(a) The distinction that the Tana of another Beraisa makes between wounding one's own son if he is already a Gadol, and wounding him when he is still a Katan is - that in the former case, he is obligated to pay him immediately, whereas in the latter, he invests it for when he grows up (which will explained shortly).

(b) And he says that ...

1. ... a man who wounds his own daughter who is a Ketanah - is Patur from paying ...
2. ... and that someone else who wounds her - must pay him.
(c) Rav reconciles his ruling ('Lo Zachsah Torah ... ') with this Beraisa - by establishing it too, by She'ves (whereas *he* is speaking about Nezek, as we explained earlier).

(d) The basis for the distinction between a son who is a Katan (whom the father is obligated to pay in the event that he wounds him), and a daughter who is a Ketanah (whom he is Patur from paying) is - that the Torah presents a father with the Ma'aseh Yadayim of his daughter, but not of his son.

(a) Another Beraisa makes the same distinction between Reuven who wounds Shimon's son when he is already a Gadol and when he is still a Katan as the first Beraisa made in the case of someone who wounds his own son. This Tana rules - that someone who wounds his own sons and daughters is Patur from paying.

(b) The previous Beraisa, which rules that he is obligated to pay his children Nezek - speaks when the children do not eat at their father's table, whereas the current Beraisa, which exempts him from paying, speaks when they do.

(a) Having established the earlier Beraisa when the children do not eat at their father's table, the dual problem with the equivalent Din by a daughter is - a. why the father is then Patur when he wounds her, and b. why he receives the Nezek when others wound her? Surely she needs to eat?

(b) This problem would not necessarily exist in the case of an Eved Cana'ani - because according to one opinion, the master is permitted to say to him 'Asei Imi ve'Eini Zancha' ('Work for me but I will not feed you').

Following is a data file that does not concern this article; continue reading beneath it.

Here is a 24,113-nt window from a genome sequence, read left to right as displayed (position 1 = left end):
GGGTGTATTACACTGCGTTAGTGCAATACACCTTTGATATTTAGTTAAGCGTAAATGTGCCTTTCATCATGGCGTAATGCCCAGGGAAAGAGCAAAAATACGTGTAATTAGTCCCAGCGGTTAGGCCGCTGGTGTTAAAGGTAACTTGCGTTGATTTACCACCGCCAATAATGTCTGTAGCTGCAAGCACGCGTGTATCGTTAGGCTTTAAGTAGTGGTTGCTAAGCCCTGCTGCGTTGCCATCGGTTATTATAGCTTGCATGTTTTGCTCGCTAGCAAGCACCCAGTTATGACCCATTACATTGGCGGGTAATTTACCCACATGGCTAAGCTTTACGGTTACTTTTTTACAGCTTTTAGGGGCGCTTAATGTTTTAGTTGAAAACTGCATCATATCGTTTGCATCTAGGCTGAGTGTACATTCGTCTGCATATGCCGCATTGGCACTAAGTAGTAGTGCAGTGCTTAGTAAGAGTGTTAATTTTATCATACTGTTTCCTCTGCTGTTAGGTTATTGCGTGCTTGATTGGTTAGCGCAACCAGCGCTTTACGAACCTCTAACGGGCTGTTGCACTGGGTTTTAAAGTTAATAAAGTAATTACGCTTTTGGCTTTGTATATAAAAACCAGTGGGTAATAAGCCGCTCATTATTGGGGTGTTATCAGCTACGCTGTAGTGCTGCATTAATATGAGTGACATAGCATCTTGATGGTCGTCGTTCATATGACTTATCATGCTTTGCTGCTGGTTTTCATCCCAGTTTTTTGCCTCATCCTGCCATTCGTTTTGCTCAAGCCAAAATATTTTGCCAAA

(c) The Eved Cana'ani will then survive - by working during the day and begging at night (see Rashash).

(d) We learn from the Pasuk "Ki Tov Lo Imach" - that even though a master can perhaps say to an Eved Cana'ani 'Asei Imi ve'Eini Zancha', he cannot say it to an Eved Ivri, and a father can certainly not say it to his daughter.

(a) We finally explain why the father is Patur from paying his daughter Nezek (and why if others wound her, the Nezek goes to the father), by establishing the case like Rava B'rei de'Rav Ula, who establishes a similar case concerning a wife - by Ha'adafah (meaning when the girl produces enough for her own basic needs, and the money in question would be used for luxuries.

(b) Having established the latter Beraisa when the children eat at their fathers' table, should somebody else wound them, we would have expected the Din to be - that they pay the Nezek to their father (just like he is Patur when he wounds her).

(c) Nevertheless, the money goes to them, because we take for granted the fact that the father would not mind money that comes from external sources going to them. Despite that, whatever they find, goes to their father - because it came to them easily, whereas with Nezek (besides the fact that it came from an external source) they suffered from the wound.

(d) Nevertheless, in the first Beraisa, the Tana rules that the Nezek of his daughter who is a Ketanah goes to him - because the Tana is speaking about a fussy man (as the fact that his little children do not eat at their father's table indicate), and such a person is particular even with regard to what comes to his children from an external source, and even when they suffered on account of the wound as well.

10) We learned earlier that, if a father wounds his son who is a Katan, he invests the Nezek for when he grows up. Rav Chisda explains this to mean that he purchases a Seifer-Torah with the money. According to Rabah bar Rav Huna - he buys him a date-palm from which the child eats the dates, whilst the tree remains intact.


(a) Resh Lakish concurs with Rav, who learned above 'Lo Zachsah Torah le'Av Ela Sh'vach Ne'urim Bil'vad'. When Rebbi Yochanan says 'Afilu Petzi'ah' we think he means - even if someone struck her and hurt her, without causing a wound.

(b) The problem we have with that is - even Rebbi Elazar (who asked the She'eilah in the first place) only talked about Nezek going to the father, but not the Tza'ar.

(c) Consequently, what Rebbi Yochanan really mean was - that the man struck her across the face causing her a wound, which goes to the father because the Mazik caused her to decrease in value.